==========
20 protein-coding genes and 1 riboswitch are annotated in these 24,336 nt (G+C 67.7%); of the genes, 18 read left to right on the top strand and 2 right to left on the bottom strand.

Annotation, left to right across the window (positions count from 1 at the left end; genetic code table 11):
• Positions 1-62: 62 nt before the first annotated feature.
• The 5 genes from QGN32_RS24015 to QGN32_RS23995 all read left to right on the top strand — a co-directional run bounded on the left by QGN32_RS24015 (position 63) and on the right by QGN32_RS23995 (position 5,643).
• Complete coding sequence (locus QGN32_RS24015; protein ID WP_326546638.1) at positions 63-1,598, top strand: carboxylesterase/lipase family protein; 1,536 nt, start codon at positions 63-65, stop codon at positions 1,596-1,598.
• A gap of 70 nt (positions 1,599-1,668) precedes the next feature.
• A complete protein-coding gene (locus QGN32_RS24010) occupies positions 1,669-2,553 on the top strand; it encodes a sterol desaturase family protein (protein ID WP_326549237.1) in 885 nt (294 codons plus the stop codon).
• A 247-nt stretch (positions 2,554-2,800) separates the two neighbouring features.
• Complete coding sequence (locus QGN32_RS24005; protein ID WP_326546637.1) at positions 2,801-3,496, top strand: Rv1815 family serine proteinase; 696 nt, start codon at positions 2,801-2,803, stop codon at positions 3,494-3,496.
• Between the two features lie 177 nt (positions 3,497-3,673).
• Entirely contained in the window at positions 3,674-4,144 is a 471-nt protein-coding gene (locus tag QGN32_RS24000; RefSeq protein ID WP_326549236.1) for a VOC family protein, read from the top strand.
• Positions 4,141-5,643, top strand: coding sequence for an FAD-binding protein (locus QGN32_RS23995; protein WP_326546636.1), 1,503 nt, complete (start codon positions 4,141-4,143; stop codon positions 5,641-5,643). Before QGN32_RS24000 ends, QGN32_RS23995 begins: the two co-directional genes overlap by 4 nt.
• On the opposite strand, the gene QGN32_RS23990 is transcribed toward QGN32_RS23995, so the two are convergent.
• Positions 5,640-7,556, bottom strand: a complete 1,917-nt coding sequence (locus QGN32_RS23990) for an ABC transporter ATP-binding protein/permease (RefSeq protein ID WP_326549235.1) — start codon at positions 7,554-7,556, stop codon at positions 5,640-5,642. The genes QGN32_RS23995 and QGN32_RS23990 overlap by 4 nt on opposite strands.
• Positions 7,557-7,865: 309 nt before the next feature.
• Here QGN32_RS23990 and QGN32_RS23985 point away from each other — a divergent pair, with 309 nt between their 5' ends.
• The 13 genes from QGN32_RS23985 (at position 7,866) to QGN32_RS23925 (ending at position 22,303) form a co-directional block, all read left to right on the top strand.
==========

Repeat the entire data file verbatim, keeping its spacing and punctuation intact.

20 protein-coding genes and 1 riboswitch are annotated in these 24,336 nt (G+C 67.7%); of the genes, 18 read left to right on the top strand and 2 right to left on the bottom strand.

Annotation, left to right across the window (positions count from 1 at the left end; genetic code table 11):
• Positions 1-62: 62 nt before the first annotated feature.
• The 5 genes from QGN32_RS24015 to QGN32_RS23995 all read left to right on the top strand — a co-directional run bounded on the left by QGN32_RS24015 (position 63) and on the right by QGN32_RS23995 (position 5,643).
• Complete coding sequence (locus QGN32_RS24015; protein ID WP_326546638.1) at positions 63-1,598, top strand: carboxylesterase/lipase family protein; 1,536 nt, start codon at positions 63-65, stop codon at positions 1,596-1,598.
• A gap of 70 nt (positions 1,599-1,668) precedes the next feature.
• A complete protein-coding gene (locus QGN32_RS24010) occupies positions 1,669-2,553 on the top strand; it encodes a sterol desaturase family protein (protein ID WP_326549237.1) in 885 nt (294 codons plus the stop codon).
• A 247-nt stretch (positions 2,554-2,800) separates the two neighbouring features.
• Complete coding sequence (locus QGN32_RS24005; protein ID WP_326546637.1) at positions 2,801-3,496, top strand: Rv1815 family serine proteinase; 696 nt, start codon at positions 2,801-2,803, stop codon at positions 3,494-3,496.
• Between the two features lie 177 nt (positions 3,497-3,673).
• Entirely contained in the window at positions 3,674-4,144 is a 471-nt protein-coding gene (locus tag QGN32_RS24000; RefSeq protein ID WP_326549236.1) for a VOC family protein, read from the top strand.
• Positions 4,141-5,643, top strand: coding sequence for an FAD-binding protein (locus QGN32_RS23995; protein WP_326546636.1), 1,503 nt, complete (start codon positions 4,141-4,143; stop codon positions 5,641-5,643). Before QGN32_RS24000 ends, QGN32_RS23995 begins: the two co-directional genes overlap by 4 nt.
• On the opposite strand, the gene QGN32_RS23990 is transcribed toward QGN32_RS23995, so the two are convergent.
• Positions 5,640-7,556, bottom strand: a complete 1,917-nt coding sequence (locus QGN32_RS23990) for an ABC transporter ATP-binding protein/permease (RefSeq protein ID WP_326549235.1) — start codon at positions 7,554-7,556, stop codon at positions 5,640-5,642. The genes QGN32_RS23995 and QGN32_RS23990 overlap by 4 nt on opposite strands.
• Positions 7,557-7,865: 309 nt before the next feature.
• Here QGN32_RS23990 and QGN32_RS23985 point away from each other — a divergent pair, with 309 nt between their 5' ends.
• The 13 genes from QGN32_RS23985 (at position 7,866) to QGN32_RS23925 (ending at position 22,303) form a co-directional block, all read left to right on the top strand.